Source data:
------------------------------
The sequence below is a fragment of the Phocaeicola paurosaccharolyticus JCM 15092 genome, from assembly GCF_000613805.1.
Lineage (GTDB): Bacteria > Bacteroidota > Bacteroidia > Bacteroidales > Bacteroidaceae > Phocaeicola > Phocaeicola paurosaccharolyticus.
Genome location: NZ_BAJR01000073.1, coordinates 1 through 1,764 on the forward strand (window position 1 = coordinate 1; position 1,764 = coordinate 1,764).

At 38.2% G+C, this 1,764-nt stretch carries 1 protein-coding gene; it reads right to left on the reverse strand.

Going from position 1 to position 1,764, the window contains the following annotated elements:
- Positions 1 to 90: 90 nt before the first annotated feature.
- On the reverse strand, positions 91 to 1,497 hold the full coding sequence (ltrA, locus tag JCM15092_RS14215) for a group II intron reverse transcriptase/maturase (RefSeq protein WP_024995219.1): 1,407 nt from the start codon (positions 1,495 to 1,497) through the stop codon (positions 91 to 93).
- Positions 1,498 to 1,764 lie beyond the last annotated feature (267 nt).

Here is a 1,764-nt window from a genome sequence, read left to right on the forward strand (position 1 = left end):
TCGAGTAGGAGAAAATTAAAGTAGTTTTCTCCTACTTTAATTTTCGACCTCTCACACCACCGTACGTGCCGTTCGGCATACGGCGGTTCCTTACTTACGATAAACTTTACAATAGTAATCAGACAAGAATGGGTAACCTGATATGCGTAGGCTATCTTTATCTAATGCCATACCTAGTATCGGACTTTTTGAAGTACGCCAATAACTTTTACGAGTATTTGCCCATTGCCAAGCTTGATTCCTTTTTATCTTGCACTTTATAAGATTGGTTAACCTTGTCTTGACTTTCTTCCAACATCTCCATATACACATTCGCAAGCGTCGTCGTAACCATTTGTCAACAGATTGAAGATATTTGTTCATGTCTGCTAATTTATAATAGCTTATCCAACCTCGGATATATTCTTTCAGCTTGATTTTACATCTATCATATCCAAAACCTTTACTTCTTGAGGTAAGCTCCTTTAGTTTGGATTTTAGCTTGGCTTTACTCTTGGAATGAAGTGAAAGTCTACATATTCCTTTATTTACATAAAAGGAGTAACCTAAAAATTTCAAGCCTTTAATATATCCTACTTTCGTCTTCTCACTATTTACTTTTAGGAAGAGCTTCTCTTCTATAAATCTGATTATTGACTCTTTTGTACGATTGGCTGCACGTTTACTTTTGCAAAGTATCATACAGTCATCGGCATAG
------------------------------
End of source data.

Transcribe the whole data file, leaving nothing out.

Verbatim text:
The sequence below is a fragment of the Phocaeicola paurosaccharolyticus JCM 15092 genome, from assembly GCF_000613805.1.
Lineage (GTDB): Bacteria > Bacteroidota > Bacteroidia > Bacteroidales > Bacteroidaceae > Phocaeicola > Phocaeicola paurosaccharolyticus.
Genome location: NZ_BAJR01000073.1, coordinates 1 through 1,764 on the forward strand (window position 1 = coordinate 1; position 1,764 = coordinate 1,764).

At 38.2% G+C, this 1,764-nt stretch carries 1 protein-coding gene; it reads right to left on the reverse strand.

Going from position 1 to position 1,764, the window contains the following annotated elements:
- Positions 1 to 90: 90 nt before the first annotated feature.
- On the reverse strand, positions 91 to 1,497 hold the full coding sequence (ltrA, locus tag JCM15092_RS14215) for a group II intron reverse transcriptase/maturase (RefSeq protein WP_024995219.1): 1,407 nt from the start codon (positions 1,495 to 1,497) through the stop codon (positions 91 to 93).
- Positions 1,498 to 1,764 lie beyond the last annotated feature (267 nt).

Here is a 1,764-nt window from a genome sequence, read left to right on the forward strand (position 1 = left end):
TCGAGTAGGAGAAAATTAAAGTAGTTTTCTCCTACTTTAATTTTCGACCTCTCACACCACCGTACGTGCCGTTCGGCATACGGCGGTTCCTTACTTACGATAAACTTTACAATAGTAATCAGACAAGAATGGGTAACCTGATATGCGTAGGCTATCTTTATCTAATGCCATACCTAGTATCGGACTTTTTGAAGTACGCCAATAACTTTTACGAGTATTTGCCCATTGCCAAGCTTGATTCCTTTTTATCTTGCACTTTATAAGATTGGTTAACCTTGTCTTGACTTTCTTCCAACATCTCCATATACACATTCGCAAGCGTCGTCGTAACCATTTGTCAACAGATTGAAGATATTTGTTCATGTCTGCTAATTTATAATAGCTTATCCAACCTCGGATATATTCTTTCAGCTTGATTTTACATCTATCATATCCAAAACCTTTACTTCTTGAGGTAAGCTCCTTTAGTTTGGATTTTAGCTTGGCTTTACTCTTGGAATGAAGTGAAAGTCTACATATTCCTTTATTTACATAAAAGGAGTAACCTAAAAATTTCAAGCCTTTAATATATCCTACTTTCGTCTTCTCACTATTTACTTTTAGGAAGAGCTTCTCTTCTATAAATCTGATTATTGACTCTTTTGTACGATTGGCTGCACGTTTACTTTTGCAAAGTATCATACAGTCATCGGCATAG